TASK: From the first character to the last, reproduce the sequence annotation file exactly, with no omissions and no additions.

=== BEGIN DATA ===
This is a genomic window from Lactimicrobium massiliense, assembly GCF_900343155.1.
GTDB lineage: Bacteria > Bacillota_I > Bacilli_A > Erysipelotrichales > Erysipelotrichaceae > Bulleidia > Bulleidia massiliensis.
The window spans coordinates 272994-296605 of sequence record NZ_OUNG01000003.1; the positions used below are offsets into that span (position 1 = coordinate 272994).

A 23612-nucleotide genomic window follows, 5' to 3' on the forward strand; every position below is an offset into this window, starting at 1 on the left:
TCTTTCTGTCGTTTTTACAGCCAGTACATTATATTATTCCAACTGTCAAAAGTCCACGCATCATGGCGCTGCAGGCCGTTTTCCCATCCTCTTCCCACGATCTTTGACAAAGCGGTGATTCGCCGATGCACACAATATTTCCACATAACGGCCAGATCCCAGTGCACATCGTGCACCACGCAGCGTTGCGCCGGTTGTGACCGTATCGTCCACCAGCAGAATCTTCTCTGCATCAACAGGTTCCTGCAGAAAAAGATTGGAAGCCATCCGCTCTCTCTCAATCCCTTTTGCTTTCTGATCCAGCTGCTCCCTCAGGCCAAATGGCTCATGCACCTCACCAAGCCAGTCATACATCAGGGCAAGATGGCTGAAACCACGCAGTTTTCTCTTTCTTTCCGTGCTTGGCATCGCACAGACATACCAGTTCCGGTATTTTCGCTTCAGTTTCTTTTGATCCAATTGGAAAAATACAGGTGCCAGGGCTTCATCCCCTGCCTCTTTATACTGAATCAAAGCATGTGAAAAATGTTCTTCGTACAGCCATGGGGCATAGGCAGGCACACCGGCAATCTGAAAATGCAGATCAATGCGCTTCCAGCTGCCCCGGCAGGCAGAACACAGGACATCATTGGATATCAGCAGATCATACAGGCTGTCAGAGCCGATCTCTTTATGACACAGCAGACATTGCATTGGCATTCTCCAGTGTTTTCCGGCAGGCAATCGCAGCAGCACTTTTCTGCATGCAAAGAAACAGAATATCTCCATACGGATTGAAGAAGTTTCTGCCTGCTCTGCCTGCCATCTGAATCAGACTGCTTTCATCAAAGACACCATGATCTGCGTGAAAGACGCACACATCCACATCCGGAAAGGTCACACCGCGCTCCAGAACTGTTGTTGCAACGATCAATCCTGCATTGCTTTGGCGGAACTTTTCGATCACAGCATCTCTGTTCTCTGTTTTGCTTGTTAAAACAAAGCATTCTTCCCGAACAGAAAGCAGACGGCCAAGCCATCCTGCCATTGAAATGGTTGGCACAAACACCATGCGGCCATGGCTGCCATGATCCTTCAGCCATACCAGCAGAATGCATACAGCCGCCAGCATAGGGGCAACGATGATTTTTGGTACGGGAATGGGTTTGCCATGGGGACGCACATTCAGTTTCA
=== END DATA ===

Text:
This is a genomic window from Lactimicrobium massiliense, assembly GCF_900343155.1.
GTDB lineage: Bacteria > Bacillota_I > Bacilli_A > Erysipelotrichales > Erysipelotrichaceae > Bulleidia > Bulleidia massiliensis.
The window spans coordinates 272994-296605 of sequence record NZ_OUNG01000003.1; the positions used below are offsets into that span (position 1 = coordinate 272994).

A 23612-nucleotide genomic window follows, 5' to 3' on the forward strand; every position below is an offset into this window, starting at 1 on the left:
TCTTTCTGTCGTTTTTACAGCCAGTACATTATATTATTCCAACTGTCAAAAGTCCACGCATCATGGCGCTGCAGGCCGTTTTCCCATCCTCTTCCCACGATCTTTGACAAAGCGGTGATTCGCCGATGCACACAATATTTCCACATAACGGCCAGATCCCAGTGCACATCGTGCACCACGCAGCGTTGCGCCGGTTGTGACCGTATCGTCCACCAGCAGAATCTTCTCTGCATCAACAGGTTCCTGCAGAAAAAGATTGGAAGCCATCCGCTCTCTCTCAATCCCTTTTGCTTTCTGATCCAGCTGCTCCCTCAGGCCAAATGGCTCATGCACCTCACCAAGCCAGTCATACATCAGGGCAAGATGGCTGAAACCACGCAGTTTTCTCTTTCTTTCCGTGCTTGGCATCGCACAGACATACCAGTTCCGGTATTTTCGCTTCAGTTTCTTTTGATCCAATTGGAAAAATACAGGTGCCAGGGCTTCATCCCCTGCCTCTTTATACTGAATCAAAGCATGTGAAAAATGTTCTTCGTACAGCCATGGGGCATAGGCAGGCACACCGGCAATCTGAAAATGCAGATCAATGCGCTTCCAGCTGCCCCGGCAGGCAGAACACAGGACATCATTGGATATCAGCAGATCATACAGGCTGTCAGAGCCGATCTCTTTATGACACAGCAGACATTGCATTGGCATTCTCCAGTGTTTTCCGGCAGGCAATCGCAGCAGCACTTTTCTGCATGCAAAGAAACAGAATATCTCCATACGGATTGAAGAAGTTTCTGCCTGCTCTGCCTGCCATCTGAATCAGACTGCTTTCATCAAAGACACCATGATCTGCGTGAAAGACGCACACATCCACATCCGGAAAGGTCACACCGCGCTCCAGAACTGTTGTTGCAACGATCAATCCTGCATTGCTTTGGCGGAACTTTTCGATCACAGCATCTCTGTTCTCTGTTTTGCTTGTTAAAACAAAGCATTCTTCCCGAACAGAAAGCAGACGGCCAAGCCATCCTGCCATTGAAATGGTTGGCACAAACACCATGCGGCCATGGCTGCCATGATCCTTCAGCCATACCAGCAGAATGCATACAGCCGCCAGCATAGGGGCAACGATGATTTTTGGTACGGGAATGGGTTTGCCATGGGGACGCACATTCAGTTTCA